October 1, 2006

Asobi Seksu

Citrus (Friendly Fire Recordings)

Citrus is the latest effort from Brooklyn’s dreamy pop rock outfit, Asobi Seksu. Aptly titled, the album is a rich sensory experience, ranging from sweet pop lament to bitter dirge. Though wrought from nostalgia and loss, Citrus is heartbreakingly hopeful. It’s a dual tribute to love gone wrong and shoe-gaze pop. “Strawberries,” “Thursday” and “Strings,” evoke early 1960s pop with syrupy vocal harmonies that swim over simple crescendoing basslines and a casual snare drum. At other times, the album pays homage to new wave romanticism with soaring synthesizers that propel vocalist Yuki’s saccharine melodies through layers of guitars and distortion in songs like “New Years” and “Nefi + Girly.” Citrus is a springboard album; however, one hopes—for the sake of independent pop rock—that Asobi Seksu prefers to continue enriching pop from the outside in. Especially, if it means giving us more meticulously crafted, perfectly honed pop. —Jenny Miyasaki

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It Came from Beneath the SFC (442 Records)

It Came From Beneath The SFC is Unagi’s answer to crossover (and transcontinental) R&B/hip-hop. Unagi brings the soul of the East Coast to the smoother side of hyphy. He laces the album with lyrics and melody that say life is double-sided but can be pretty damn good when you’re standing on common ground. Saddling up with Linkletterz for the first vocal track “Stay Focused,” you ask whether the rhyme or the beat came first. The two work succinctly as though destined to jump start the lyrical side of the album. The jazzy instrumental, “Rolling Ronnie,” conjures up a sexy retro, yet perverse, dark-side. Finally, he hands over the spotlight to a rhythmic poem delivered by Melina Jones who magically channels Jill Scott and Bahamadia, a delectable duo. Unagi earns East and West Coast props for fusing soulful instrumentals with grin-worthy vocal tracks into one tight piece of work. —Felicia Mowll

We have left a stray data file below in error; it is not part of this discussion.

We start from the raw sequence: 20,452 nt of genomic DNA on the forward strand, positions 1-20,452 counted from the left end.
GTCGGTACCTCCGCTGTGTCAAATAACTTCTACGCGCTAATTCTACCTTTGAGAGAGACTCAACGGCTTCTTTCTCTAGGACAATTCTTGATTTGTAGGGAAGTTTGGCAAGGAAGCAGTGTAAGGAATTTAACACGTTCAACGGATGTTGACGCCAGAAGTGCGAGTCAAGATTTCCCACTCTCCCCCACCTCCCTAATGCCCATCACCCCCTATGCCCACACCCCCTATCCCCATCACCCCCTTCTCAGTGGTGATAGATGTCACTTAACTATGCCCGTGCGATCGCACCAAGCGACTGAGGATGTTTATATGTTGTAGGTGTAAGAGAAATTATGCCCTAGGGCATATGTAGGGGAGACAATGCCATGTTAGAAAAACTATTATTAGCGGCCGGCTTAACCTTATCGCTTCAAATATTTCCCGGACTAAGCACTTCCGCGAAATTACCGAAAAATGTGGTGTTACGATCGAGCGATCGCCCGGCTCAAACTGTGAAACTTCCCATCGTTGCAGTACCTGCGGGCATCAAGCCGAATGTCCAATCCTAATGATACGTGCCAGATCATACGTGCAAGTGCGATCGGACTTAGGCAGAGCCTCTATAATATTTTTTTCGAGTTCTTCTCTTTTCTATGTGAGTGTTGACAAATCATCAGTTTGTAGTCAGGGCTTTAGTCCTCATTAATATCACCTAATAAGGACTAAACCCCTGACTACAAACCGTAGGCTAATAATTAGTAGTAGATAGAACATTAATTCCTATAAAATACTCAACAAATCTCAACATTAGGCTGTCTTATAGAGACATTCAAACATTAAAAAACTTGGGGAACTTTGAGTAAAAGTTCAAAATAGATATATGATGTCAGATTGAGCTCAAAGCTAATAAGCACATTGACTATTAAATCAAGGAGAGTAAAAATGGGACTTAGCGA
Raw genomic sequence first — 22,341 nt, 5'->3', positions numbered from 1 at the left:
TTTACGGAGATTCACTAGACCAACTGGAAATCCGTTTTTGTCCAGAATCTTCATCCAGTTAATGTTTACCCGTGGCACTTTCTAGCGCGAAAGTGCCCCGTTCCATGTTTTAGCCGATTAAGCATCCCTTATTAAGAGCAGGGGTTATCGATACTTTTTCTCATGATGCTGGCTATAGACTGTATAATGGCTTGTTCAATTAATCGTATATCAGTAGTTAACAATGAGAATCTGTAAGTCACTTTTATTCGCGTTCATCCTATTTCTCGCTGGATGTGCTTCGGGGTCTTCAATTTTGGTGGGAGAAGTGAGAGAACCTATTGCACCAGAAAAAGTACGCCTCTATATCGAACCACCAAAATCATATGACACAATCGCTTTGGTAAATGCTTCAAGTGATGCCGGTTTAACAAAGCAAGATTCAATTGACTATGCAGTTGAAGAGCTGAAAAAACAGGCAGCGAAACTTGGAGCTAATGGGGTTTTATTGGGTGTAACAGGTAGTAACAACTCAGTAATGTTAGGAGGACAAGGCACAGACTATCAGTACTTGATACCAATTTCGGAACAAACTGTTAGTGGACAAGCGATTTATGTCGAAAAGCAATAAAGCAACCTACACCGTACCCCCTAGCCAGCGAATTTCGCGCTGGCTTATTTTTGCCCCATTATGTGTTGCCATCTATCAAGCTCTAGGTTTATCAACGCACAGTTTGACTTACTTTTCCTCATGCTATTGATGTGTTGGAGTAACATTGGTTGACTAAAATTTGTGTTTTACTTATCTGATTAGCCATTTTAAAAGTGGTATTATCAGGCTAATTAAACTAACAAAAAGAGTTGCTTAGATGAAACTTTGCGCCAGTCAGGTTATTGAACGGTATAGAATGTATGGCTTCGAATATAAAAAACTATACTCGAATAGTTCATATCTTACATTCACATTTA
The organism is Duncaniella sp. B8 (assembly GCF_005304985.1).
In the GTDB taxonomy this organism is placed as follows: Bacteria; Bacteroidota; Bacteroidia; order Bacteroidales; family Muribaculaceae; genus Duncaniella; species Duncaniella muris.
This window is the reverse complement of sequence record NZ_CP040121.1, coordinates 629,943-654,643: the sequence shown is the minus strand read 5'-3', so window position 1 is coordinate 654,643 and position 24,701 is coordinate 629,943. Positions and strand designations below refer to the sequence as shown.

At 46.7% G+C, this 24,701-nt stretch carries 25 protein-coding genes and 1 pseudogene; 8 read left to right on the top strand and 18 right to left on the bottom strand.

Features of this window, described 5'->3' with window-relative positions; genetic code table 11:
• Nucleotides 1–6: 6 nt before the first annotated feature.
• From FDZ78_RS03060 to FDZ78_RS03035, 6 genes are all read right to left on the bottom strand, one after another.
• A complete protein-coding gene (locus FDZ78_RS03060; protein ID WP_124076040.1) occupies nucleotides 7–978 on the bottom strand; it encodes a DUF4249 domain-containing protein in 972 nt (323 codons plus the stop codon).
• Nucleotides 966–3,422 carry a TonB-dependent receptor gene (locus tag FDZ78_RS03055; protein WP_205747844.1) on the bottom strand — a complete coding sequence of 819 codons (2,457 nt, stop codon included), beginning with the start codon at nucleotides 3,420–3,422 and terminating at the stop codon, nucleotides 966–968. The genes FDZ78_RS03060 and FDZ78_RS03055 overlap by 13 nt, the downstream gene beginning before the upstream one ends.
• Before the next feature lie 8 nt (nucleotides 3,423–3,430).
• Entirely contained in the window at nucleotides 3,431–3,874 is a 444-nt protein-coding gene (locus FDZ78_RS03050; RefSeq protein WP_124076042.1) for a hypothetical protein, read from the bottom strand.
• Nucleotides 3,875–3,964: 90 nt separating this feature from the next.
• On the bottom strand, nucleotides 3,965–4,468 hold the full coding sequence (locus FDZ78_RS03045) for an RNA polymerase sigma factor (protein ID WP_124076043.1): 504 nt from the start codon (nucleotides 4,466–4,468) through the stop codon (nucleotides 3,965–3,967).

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Barrel Men (self-released)

The hip-hop world has accepted and elevated Filipinos’ status as DJs but not the Pinoy MC. With Barrel Men, the LA/San Francisco Bay Area Pinoy trio (MC’s Bambu and Kiwi with DJ Phatrick) Native Guns might just shatter that barrier. Native Guns hit hard with revolutionary raps that compare favorably with Dead Prez and The Coup: 1/3 fuck the system, 1/3 Filipino identity, and 1/3 buckin’ shots. The contrasting styles of Bambu and Kiwi (think AK-47 vs. Glock) keep the sound fresh. They even drop some verses in their native Filipino tongues, yet avoid trenching themselves as strictly Pinoy, seeking common ground with all minorities. Even when the flow gets uneven and the stories a little far-fetched, tight production by DJ Rhettmatic (Beat Junkies) and others keeps it moving on what you’re reminded is a freshman effort. All in all, Native Guns has successfully blasted their message; the question is, are we ready to
hear it? —Vivek Sridharan

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Something Real (Doghouse)

This Korean American sisters-fronted Salt Lake City Top 40 karaoke pop rock outfit makes me want to swandive out of my fifth story window and splatter paint my drama queen frown onto the concrete sidewalk. They’re THAT good at what they do. Words such as “I can’t go on...I’m lost and way to make you stay” over acoustic ballads, post-emo indie riffs, frail bridges that explode into the uplifting chorus (that’s when you jump) topped with polished production, ready this prefab band to open for Avril Lavigne or whoever the #%* is at the top of the pops these days. Hatched and nurtured in karaoke bars, Meg & Dia lure you in with clean, strong voices backed by their very own stencil-traced songs. Please note the beauorgeous falsetto on “Setting Up Sunday” and climb back into your room off of the ledge. It’s Saturday! —Rudy Beredo


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